JACKSONVILLE, Fla. -- Do little as a rookie, and the expectation is a second-year jump.
Produce, and the talk is of the potential for a sophomore slump.
I’m not sure I get that. But when I look at the Jacksonville Jaguars' continued effort to remake their defense, I look to two second-year players as key components.
Now how do they make it happen?
“That’s the one thing that our first-year guys coming back as second-year guys have to understand is, what they did last year is not good enough,” coach Jack Del Rio said. “In this league you’ve got to continue to improve or people are going to pass you by.
"Those guys got off to a good start in their careers by playing 16 games, but we’re going to need more from them and the rest of that group. They can’t rest on their laurels and think that they’ve figured it out. That’s what leads to that sophomore problem that we don’t want to see.”
Cox was a solid pass defender as a rookie, ending the first drive of his career with an end-zone pick of Peyton Manning. He usually stepped up to make tackles when needed, though he is working to improve that area. Generally, he drew strong reviews.
He played with poise and his body language made him seem more like a fearless veteran than a rookie out of a smaller program like William & Mary.
Jacksonville is counting on a revamped defensive line to produce a far better pass rush, but it didn't add any help at safety. So top quarterbacks like Manning and Matt Schaub, who face the Jaguars twice a year, will feel they have room to work if they have time to do so. That increases the pressure on Cox and Rashean Mathis.
“Now, I have experience, I’m more aware and it’s not new territory for me,” Cox said. “Now my biggest thing is I want to be more football savvy and be more a student of the game -- learning offenses, their habits, their tendencies, what somebody is trying to do to you.”
There is only so much a quarterback, receiver and passing offense can do, it’s just that they find different ways to do them. Cox said he's determined to boil it down to the basic parts so he can recognize them when they’re used as pieces of bigger, more complicated scenarios.
He is used to relying on his athleticism and reacting to what he sees, he said.
“But I want to make plays by actually processing, having the game slow down and having my vision go from being in a tunnel to being broad and opening up,” he said.
Said general manager Gene Smith during the team’s recent minicamp: “I think Derek Cox out here has been outstanding. You see a guy who’s bigger physically. He’s trusting his eyes a little bit better, I think. He’s a little bit more technique-conscious.”
Knighton was a hard-to-move run-stuffer who persevered through what could have been a difficult season despite a high ankle sprain. His upside is also big, though there may also be a concern about him getting too big.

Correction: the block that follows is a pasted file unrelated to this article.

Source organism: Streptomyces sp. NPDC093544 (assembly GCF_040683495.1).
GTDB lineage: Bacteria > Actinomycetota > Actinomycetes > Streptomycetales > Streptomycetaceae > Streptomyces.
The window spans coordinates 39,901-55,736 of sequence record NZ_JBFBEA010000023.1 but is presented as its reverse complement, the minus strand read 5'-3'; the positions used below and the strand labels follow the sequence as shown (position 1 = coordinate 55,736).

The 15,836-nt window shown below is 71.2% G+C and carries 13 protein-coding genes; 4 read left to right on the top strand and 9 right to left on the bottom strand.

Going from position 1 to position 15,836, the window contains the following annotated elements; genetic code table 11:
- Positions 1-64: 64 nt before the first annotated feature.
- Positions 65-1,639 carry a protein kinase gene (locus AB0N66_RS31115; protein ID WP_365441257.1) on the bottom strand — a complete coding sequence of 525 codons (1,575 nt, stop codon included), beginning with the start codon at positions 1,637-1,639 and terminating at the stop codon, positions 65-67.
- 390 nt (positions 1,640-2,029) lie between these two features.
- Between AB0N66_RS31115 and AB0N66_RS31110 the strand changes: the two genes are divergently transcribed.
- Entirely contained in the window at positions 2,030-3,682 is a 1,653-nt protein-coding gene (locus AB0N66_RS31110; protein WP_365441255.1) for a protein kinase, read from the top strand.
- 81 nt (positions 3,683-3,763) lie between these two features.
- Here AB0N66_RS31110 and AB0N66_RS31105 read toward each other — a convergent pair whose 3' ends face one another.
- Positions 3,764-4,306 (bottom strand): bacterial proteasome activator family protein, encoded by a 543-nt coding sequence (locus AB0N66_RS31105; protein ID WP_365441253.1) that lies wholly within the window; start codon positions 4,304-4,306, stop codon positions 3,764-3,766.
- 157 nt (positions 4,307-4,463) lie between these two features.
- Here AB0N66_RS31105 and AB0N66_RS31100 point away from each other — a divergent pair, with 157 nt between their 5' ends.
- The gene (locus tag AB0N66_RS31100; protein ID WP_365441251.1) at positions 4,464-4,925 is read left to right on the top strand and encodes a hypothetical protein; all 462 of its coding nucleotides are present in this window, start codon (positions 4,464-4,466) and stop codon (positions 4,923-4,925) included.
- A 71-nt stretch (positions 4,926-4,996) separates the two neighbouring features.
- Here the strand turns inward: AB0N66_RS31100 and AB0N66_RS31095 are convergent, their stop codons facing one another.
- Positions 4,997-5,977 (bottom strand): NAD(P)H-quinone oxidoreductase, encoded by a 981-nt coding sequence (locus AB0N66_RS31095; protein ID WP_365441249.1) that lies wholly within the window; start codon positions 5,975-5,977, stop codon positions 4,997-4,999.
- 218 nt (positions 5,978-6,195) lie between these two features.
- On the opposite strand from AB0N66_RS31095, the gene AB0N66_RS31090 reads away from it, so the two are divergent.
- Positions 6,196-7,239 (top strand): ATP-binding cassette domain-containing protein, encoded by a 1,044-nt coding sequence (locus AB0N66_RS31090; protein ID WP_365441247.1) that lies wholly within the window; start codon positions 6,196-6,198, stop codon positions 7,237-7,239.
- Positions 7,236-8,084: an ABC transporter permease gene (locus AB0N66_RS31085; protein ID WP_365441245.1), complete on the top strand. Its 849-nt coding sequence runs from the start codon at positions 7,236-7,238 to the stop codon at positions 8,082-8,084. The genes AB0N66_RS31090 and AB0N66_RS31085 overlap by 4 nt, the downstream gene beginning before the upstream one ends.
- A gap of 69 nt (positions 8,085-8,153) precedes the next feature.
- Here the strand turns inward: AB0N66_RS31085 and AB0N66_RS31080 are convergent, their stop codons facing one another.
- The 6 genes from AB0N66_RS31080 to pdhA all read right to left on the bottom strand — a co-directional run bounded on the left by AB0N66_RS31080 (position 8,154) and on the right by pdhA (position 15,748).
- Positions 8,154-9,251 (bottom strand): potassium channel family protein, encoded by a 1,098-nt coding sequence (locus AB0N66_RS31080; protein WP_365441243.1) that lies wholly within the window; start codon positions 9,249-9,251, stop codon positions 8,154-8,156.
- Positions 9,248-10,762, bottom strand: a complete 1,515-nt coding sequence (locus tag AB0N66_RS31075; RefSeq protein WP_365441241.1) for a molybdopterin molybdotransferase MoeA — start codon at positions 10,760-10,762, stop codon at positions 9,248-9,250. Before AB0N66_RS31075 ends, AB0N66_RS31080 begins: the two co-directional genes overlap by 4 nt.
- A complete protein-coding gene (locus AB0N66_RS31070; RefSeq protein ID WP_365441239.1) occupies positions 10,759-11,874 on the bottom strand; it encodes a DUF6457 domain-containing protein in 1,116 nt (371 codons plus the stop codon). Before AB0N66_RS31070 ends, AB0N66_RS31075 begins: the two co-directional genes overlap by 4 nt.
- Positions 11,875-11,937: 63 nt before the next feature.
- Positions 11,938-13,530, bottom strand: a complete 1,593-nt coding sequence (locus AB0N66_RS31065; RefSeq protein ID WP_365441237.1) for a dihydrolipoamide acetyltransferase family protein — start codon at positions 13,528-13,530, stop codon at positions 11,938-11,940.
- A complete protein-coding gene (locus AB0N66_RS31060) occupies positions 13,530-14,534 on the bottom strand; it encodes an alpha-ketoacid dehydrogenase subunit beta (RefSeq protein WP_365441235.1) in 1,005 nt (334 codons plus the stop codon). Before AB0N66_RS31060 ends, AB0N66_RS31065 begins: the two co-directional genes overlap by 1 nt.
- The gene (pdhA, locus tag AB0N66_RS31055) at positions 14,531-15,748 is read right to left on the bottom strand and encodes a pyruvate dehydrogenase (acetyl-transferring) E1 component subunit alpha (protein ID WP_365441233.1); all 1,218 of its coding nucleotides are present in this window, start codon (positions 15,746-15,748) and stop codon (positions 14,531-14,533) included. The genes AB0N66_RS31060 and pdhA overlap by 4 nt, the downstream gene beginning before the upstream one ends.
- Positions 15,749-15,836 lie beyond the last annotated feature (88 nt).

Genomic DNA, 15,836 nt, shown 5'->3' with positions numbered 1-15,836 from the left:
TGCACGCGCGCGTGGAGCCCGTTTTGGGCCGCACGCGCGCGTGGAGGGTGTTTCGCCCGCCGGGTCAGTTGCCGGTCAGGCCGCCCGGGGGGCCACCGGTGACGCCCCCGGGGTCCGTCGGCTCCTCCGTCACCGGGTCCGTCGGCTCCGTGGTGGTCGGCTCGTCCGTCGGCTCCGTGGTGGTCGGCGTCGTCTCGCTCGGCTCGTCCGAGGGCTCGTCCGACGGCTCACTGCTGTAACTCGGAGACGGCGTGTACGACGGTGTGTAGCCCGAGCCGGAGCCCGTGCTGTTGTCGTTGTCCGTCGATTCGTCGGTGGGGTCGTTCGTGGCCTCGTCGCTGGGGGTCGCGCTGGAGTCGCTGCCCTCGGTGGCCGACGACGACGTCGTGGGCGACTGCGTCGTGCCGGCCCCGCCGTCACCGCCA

Smith said he expects Knight to be better, and to regularly draw the sort of double teams that allow for the other tackles to have one-on-one matchups with guards who should be beaten.
Knighton is focusing more on block recognition and the sort of maneuvering he will see from players like Colts center Jeff Saturday. He’s studying film and formations and concentrating on what an offensive lineman’s initial hand placement and eye location means.
Veteran defensive end Reggie Hayward had talked to Knighton about the extra attention he will face in his second go-round.
“The first few weeks those double teams may not make a difference,” Hayward said. “But the season is long. It’s going to take its toll on him. He has to be mentally strong. They can’t double team you every single play. So if you don’t take a play off, when you don’t get double teamed you are going to make some plays.”
Four rookie linemen will look to Knighton as a leader, and he is trying to bring the constant energy that new defensive line coach Joe Cullen demands.
“Nobody wants to have the sophomore slump,” he said. “I played good against the run, I wasn’t so good against the pass as I wanted to be, so that’s something I am focusing on. I want to develop that high motor. Even though Tyson [Alualu] is a rookie, he brings that energy to the D-line because he’s one of those non-stop guys.”
The Jaguars hope that while Cox and Knighton will stay on a good growth curve, the members of their rookie class can emerge as big contributors from the start the way those two did. It's fair to say that as players drafted in Smith's first year, Cox and Knighton created a standard for first-year defenders.
Now, perhaps, they’ll create another for second-year members of Del Rio’s D.
Hayward said he’s talked to Knighton about Year 2, and what he’s had to say certainly can apply to Cox as well.
“I try to tell him, your second year is always your hardest year,” Hayward said. “Because you’ve had some success, you’re not going to be surprising anyone. They’re ready for you. So you’re going to have to work extra hard to make the plays that you made. So be ready.
“Don’t let it go to your head. Stay humble. And just know you’re someone that they are going to talk about when they do their scouting report. You’re someone that they have their eyes on."